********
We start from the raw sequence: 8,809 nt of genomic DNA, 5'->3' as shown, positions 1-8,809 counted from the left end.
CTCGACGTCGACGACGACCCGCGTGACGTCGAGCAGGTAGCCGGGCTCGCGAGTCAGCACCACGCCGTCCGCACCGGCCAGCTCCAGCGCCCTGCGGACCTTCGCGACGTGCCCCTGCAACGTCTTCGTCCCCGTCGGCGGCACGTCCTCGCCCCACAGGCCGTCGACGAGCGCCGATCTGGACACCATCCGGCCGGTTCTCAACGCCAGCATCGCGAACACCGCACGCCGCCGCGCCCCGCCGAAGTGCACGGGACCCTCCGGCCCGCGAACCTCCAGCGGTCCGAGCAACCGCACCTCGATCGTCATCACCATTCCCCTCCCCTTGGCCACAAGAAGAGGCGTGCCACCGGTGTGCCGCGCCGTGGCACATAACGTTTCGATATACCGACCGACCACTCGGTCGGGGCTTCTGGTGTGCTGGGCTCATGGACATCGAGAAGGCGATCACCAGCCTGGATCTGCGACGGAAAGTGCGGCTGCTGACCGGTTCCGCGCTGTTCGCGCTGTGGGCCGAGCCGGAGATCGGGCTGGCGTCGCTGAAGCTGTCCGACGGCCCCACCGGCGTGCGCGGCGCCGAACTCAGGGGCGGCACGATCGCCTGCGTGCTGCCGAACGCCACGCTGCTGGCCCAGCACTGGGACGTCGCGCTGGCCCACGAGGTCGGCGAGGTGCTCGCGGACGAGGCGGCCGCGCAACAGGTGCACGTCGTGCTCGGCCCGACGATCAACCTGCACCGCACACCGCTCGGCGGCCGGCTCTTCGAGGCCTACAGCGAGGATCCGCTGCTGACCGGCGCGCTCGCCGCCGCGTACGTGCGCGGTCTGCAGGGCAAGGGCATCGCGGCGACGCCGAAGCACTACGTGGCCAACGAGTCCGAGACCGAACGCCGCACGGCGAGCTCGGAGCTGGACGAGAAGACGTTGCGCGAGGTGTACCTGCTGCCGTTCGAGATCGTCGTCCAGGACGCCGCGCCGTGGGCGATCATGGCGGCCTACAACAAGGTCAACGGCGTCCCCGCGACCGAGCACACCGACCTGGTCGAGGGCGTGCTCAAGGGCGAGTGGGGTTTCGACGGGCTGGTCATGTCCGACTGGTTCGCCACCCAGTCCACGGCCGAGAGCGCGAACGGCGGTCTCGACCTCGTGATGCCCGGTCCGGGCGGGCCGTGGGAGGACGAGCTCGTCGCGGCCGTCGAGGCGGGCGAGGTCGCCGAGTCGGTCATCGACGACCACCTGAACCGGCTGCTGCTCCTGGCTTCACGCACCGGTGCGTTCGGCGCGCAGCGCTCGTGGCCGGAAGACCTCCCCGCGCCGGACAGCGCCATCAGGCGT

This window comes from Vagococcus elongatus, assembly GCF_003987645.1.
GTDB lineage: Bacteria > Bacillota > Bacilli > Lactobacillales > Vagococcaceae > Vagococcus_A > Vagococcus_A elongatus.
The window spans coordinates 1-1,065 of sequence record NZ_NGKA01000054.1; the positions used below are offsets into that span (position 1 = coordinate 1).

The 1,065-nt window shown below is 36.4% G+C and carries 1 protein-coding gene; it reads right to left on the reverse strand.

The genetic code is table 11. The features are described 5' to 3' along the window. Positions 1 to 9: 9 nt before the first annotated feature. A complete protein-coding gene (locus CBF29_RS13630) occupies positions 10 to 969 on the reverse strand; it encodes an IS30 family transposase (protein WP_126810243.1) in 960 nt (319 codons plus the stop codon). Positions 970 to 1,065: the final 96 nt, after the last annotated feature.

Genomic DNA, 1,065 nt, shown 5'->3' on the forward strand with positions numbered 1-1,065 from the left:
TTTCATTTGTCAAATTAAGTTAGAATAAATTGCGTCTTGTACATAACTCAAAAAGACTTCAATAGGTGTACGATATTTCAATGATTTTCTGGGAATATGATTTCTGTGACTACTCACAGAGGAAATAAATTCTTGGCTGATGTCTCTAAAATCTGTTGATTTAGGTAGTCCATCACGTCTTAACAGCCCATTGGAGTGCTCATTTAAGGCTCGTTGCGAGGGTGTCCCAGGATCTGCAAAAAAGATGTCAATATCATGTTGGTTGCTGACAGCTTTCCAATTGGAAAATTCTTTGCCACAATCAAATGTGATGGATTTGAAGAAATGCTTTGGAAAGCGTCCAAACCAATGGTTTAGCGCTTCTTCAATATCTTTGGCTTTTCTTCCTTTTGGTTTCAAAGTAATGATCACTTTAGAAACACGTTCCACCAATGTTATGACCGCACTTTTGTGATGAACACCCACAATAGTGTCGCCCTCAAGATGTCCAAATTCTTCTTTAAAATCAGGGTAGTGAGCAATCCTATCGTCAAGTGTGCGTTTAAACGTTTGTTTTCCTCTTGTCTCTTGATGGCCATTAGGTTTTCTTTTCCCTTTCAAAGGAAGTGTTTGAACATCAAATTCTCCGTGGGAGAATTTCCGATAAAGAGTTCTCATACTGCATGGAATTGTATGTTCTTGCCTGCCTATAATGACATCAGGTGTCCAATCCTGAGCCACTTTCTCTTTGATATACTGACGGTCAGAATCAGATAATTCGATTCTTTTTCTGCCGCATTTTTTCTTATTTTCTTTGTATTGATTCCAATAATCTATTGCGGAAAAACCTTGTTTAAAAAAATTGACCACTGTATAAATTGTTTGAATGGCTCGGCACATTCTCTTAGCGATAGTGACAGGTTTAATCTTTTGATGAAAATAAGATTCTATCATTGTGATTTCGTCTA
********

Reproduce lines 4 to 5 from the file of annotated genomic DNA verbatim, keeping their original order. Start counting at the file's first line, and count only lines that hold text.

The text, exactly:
GTDB lineage: Bacteria > Bacillota > Bacilli > Lactobacillales > Vagococcaceae > Vagococcus_A > Vagococcus_A elongatus.
The window spans coordinates 1-1,065 of sequence record NZ_NGKA01000054.1; the positions used below are offsets into that span (position 1 = coordinate 1).